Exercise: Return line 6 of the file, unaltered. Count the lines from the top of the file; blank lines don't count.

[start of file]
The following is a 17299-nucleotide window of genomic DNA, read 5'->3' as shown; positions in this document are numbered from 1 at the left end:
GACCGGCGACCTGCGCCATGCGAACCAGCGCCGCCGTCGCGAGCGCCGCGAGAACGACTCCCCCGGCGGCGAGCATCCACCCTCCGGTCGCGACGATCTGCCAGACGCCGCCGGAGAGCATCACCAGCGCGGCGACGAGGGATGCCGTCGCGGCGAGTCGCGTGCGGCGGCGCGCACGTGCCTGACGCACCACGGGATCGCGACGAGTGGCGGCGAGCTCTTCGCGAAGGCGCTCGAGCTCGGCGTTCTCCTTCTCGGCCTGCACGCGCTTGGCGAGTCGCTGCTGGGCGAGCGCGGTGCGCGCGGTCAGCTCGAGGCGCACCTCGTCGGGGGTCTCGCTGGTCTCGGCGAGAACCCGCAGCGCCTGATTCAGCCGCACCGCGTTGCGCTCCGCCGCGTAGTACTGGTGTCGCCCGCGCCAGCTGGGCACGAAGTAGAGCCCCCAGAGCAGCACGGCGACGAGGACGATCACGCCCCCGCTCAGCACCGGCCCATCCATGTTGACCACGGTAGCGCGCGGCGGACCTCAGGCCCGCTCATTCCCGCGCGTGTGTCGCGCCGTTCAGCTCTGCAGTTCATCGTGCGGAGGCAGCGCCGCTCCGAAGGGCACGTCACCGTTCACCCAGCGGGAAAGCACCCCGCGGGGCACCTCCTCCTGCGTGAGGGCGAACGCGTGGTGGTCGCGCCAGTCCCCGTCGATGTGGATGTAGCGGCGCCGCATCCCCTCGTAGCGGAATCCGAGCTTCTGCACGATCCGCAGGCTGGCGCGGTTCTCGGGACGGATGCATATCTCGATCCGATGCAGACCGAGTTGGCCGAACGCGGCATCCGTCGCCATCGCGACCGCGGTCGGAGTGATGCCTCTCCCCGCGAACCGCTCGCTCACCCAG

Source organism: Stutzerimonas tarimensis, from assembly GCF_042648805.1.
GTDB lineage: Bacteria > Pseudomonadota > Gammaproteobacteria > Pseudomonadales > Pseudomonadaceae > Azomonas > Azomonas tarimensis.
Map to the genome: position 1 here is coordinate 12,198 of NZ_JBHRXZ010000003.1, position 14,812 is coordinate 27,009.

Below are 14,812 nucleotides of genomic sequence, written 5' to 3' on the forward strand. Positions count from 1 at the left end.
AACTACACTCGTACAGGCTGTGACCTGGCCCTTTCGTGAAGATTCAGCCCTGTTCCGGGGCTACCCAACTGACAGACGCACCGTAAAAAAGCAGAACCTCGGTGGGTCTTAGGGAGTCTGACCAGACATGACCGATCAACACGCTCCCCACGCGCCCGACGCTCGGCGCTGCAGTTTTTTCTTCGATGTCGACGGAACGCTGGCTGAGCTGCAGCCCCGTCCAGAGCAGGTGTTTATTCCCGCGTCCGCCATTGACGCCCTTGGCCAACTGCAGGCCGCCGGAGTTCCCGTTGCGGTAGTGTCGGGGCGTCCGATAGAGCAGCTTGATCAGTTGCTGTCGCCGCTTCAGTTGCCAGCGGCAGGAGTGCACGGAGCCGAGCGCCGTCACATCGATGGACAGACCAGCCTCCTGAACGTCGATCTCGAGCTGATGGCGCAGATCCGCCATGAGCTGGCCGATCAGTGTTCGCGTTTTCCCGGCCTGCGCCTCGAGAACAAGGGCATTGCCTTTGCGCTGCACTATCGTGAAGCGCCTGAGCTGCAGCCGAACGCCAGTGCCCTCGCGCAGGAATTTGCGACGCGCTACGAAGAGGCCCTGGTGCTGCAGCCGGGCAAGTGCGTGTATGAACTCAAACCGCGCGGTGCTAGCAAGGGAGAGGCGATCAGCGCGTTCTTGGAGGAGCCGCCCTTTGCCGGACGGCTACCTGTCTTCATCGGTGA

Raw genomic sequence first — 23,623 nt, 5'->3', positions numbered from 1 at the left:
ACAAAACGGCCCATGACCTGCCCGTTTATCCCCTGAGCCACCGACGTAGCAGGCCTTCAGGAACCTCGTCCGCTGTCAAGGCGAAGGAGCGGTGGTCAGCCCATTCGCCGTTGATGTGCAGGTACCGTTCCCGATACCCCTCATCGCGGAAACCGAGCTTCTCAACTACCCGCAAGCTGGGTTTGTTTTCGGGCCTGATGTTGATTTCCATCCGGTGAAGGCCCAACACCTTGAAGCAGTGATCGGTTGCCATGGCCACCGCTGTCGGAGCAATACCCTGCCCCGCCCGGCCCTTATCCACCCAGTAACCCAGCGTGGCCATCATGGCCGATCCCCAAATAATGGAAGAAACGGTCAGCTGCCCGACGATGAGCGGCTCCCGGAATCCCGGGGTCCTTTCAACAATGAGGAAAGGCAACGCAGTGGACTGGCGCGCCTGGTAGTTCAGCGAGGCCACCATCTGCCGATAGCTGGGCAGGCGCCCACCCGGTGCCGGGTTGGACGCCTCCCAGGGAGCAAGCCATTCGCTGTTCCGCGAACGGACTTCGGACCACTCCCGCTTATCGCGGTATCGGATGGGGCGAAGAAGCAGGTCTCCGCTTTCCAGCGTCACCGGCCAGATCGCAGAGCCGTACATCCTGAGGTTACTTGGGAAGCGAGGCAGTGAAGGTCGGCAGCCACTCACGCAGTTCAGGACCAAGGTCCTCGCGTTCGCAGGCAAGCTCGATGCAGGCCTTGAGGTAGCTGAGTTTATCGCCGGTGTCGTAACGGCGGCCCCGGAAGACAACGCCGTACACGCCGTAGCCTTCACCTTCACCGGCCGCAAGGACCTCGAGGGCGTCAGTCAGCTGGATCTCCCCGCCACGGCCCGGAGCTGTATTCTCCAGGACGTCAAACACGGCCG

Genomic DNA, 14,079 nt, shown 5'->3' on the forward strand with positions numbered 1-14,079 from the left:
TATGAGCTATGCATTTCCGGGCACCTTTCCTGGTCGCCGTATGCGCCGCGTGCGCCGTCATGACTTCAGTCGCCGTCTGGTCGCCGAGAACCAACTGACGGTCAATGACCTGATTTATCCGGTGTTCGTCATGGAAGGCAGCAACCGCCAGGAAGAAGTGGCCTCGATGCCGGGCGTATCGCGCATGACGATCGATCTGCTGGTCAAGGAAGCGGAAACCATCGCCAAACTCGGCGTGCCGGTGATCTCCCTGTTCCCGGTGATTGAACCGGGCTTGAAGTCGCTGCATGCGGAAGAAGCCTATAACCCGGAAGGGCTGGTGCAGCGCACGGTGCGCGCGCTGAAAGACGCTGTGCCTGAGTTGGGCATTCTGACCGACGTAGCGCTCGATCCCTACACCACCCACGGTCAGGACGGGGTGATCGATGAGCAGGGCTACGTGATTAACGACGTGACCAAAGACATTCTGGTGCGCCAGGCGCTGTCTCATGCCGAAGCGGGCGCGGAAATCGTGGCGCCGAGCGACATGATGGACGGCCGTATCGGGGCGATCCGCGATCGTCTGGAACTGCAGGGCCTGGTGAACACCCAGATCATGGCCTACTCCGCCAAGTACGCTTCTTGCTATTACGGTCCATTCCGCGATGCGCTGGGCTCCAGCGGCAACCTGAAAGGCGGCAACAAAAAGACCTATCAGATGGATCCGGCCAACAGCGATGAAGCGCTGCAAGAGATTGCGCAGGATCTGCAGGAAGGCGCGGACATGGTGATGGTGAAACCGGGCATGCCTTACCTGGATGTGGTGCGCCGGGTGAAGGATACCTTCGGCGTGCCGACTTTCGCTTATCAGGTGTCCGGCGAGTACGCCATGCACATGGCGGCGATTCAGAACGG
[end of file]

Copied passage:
Below are 14,812 nucleotides of genomic sequence, written 5' to 3' on the forward strand. Positions count from 1 at the left end.